Failure after proximal humeral fracture osteosynthesis: a one year analysis of hospital-related healthcare cost

Int Orthop. 2020 Jun;44(6):1217-1221. doi: 10.1007/s00264-020-04577-y. Epub 2020 Apr 28.


Purpose: The issue of rising healthcare costs and limited resources is a topic of worldwide discussion over the last several decades. We hypothesized that failure of proximal humeral fracture osteosynthesis is presumed to be an important determinant in healthcare resources and related costs. The aim of this study was to calculate the total hospital-related healthcare cost of proximal humeral fracture osteosynthesis over one year focusing on failure.

Methods: A total of 121 patients with a proximal humeral fracture treated by angular stable osteosynthesis were included in this retrospective study. All hospital-related healthcare costs were investigated. Five main hospital-related cost categories were defined: hospitalization cost, honoraria, day care admission, materials, and pharmaceuticals.

Results: A total healthcare cost of € 1,139,448 was calculated for the whole patient group. Twelve patients needed revision surgery due to complications or fixation-related failure. This failure rate alone costed € 190,809 of the healthcare resources. In other words, failure after proximal humeral fracture osteosynthesis costed 17% of the total healthcare expenditure inone year.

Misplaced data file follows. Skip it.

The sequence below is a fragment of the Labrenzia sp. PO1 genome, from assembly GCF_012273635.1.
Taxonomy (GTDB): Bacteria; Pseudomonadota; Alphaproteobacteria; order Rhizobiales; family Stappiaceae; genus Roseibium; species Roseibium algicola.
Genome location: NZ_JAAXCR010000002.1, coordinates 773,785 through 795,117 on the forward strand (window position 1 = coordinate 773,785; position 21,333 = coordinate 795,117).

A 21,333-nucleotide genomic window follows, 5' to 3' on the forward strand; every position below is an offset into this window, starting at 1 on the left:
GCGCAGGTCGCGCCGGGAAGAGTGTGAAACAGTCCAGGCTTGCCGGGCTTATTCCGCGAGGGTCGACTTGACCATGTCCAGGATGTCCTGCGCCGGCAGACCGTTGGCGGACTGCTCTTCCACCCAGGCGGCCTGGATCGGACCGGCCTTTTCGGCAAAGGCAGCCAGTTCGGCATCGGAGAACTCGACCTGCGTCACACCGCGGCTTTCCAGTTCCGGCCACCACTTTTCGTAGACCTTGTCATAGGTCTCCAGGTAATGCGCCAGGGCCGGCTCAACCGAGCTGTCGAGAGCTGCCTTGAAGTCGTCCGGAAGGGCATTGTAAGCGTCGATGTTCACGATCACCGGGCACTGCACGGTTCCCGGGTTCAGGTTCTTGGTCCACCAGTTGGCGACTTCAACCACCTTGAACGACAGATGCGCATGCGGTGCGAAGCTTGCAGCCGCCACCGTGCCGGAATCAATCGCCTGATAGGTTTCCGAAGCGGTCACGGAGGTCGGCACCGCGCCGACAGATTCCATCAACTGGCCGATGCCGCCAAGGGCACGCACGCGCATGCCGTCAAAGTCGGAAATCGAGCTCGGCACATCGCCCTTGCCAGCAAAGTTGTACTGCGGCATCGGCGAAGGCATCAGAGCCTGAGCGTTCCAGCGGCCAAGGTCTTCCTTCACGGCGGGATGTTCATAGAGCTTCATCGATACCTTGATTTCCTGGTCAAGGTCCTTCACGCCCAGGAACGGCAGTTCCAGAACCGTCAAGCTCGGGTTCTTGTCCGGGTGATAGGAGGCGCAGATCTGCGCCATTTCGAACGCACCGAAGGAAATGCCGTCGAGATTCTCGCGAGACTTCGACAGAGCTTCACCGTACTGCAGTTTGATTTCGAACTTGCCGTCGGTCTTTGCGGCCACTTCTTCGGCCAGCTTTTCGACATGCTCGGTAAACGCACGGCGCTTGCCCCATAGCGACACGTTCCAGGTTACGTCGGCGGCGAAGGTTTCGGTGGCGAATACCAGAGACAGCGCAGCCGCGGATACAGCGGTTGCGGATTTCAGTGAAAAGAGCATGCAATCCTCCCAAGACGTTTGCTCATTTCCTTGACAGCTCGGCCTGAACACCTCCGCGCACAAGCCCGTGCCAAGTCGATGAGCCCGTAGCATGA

Conclusion: This study demonstrates that a high amount of hospital-related healthcare resources is spent because of failure after proximal humeral fracture osteosynthesis. Further research is necessary and should investigate on how to prevent failure. This is not only in the patient's interest, but it is also of great importance for maintaining a healthy healthcare system.

Keywords: Cost analysis; Failure; Healthcare cost; Osteosynthesis; Proximal humeral fracture.

MeSH terms

  • Adult
  • Aged
  • Aged, 80 and over
  • Female
  • Fracture Fixation, Internal
  • Health Care Costs / statistics & numerical data*
  • Hospital Costs
  • Hospitals
  • Humans
  • Male
  • Middle Aged
  • Reoperation
  • Retrospective Studies
  • Shoulder Fractures / economics
  • Shoulder Fractures / surgery
  • Shoulder Fractures / therapy*